Walter Bauer, Orthodoxy and Heresy in Earliest Christianity (Original 1934; English translation 1971).
Thesis: “Perhaps—I repeat, perhaps—certain manifestations of the Christian life that the authors of the church renounce as ‘heresies’ originally had not been such at all, but, at least here and there, were the only form of the new religion—that is, for those regions they were simply ‘Christianity’” (xxii).
Introduction: Here Bauer sets forth his methodology and presuppositions. He explicitly takes a non-faith-based approach to studying the development of Christianity. For him, the historian plays the role of the judge—adjudicating fairly between two sides, “instead of simply submitting to the mental agility and firmness, the sagacity and loquacity” (xxi) of the dominant party, here orthodoxy’s view of Christian origins.
Ch. 1, “Edessa”: This chapter argues that the earliest Christians in Edessa were heretics—namely Marcionites, Manichaeans, and Bardaisanites—with orthodox (Palutian) Christianity only appearing afterward and as the minority, and ecclesiastical Christianity not arriving until the beginning of the fourth century. Marcionism first came to Syria by 150, and for a long time, it was the most prevalent form of Christianity there; even in the sixth century “Marcionites designated themselves as the Christians—much to the offence of the orthodox, who must be content with misleading alternatives such as ‘Messiah-worshippers’” (24). Orthodoxy did later become dominant in Syria, but only by forcibly converting heretical Christians.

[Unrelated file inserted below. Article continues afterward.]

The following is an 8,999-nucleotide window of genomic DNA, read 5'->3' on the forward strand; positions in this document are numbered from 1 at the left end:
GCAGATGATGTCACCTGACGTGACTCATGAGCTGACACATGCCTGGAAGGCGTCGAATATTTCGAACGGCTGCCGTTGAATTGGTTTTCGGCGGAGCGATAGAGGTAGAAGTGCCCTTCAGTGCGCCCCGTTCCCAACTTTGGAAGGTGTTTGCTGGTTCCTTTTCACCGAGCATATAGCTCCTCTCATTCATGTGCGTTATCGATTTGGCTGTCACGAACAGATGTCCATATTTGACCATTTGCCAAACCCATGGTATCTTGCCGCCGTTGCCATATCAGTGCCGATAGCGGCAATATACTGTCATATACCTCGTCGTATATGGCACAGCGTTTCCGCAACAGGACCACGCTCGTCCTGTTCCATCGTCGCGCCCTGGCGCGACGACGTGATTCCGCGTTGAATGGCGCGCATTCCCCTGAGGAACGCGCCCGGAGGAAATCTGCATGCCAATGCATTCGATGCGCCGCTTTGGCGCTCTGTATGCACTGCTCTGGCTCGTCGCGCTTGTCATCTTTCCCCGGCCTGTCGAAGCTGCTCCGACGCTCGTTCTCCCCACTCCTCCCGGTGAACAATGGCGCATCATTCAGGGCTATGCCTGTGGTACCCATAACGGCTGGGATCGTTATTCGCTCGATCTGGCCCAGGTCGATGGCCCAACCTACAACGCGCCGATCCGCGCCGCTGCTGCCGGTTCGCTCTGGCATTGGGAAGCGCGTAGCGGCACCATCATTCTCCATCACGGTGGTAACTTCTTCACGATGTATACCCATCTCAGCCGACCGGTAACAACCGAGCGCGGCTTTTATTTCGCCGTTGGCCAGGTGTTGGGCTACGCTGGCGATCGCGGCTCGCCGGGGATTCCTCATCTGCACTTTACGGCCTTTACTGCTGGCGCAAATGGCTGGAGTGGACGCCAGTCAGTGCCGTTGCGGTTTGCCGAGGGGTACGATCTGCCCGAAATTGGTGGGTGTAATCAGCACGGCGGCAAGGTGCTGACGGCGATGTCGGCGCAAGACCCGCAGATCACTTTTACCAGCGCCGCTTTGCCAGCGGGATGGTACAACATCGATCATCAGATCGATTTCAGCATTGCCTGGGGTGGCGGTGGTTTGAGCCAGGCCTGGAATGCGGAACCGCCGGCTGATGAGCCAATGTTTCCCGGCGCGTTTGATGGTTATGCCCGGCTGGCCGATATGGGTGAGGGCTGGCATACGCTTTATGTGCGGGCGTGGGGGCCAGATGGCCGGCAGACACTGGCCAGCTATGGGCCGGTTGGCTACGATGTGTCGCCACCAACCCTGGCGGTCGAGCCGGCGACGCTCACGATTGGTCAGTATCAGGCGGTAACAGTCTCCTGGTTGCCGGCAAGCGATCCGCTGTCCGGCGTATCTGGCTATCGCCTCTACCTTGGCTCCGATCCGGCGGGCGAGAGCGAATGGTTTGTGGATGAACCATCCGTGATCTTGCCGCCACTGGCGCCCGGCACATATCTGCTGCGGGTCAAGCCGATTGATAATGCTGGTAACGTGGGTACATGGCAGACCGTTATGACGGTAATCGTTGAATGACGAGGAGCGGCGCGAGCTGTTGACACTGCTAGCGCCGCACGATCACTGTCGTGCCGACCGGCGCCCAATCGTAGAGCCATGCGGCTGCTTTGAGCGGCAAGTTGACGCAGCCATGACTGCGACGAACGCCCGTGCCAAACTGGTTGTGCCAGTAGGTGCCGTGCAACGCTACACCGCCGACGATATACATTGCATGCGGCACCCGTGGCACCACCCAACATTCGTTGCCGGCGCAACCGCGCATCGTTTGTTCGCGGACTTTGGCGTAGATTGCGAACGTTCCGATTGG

Ch. 2, “Egypt”: Bauer argues that, in Egypt, the earliest form of Christianity was Gnosticism, as evidenced by the lack of non-Gnostic Christian literature in Egypt before the late second century. Bauer postulates two contemporaneous Gnostic groups there: one comprising Gentile Christians and the other Jewish Christians. He acknowledges that Orthodox Christians were certainly present in Egypt before the end of the second century, but says they were the minority. In addition, he argues, even into the third century, Egyptian Christians did not draw sharp distinctions between orthodox and heretics.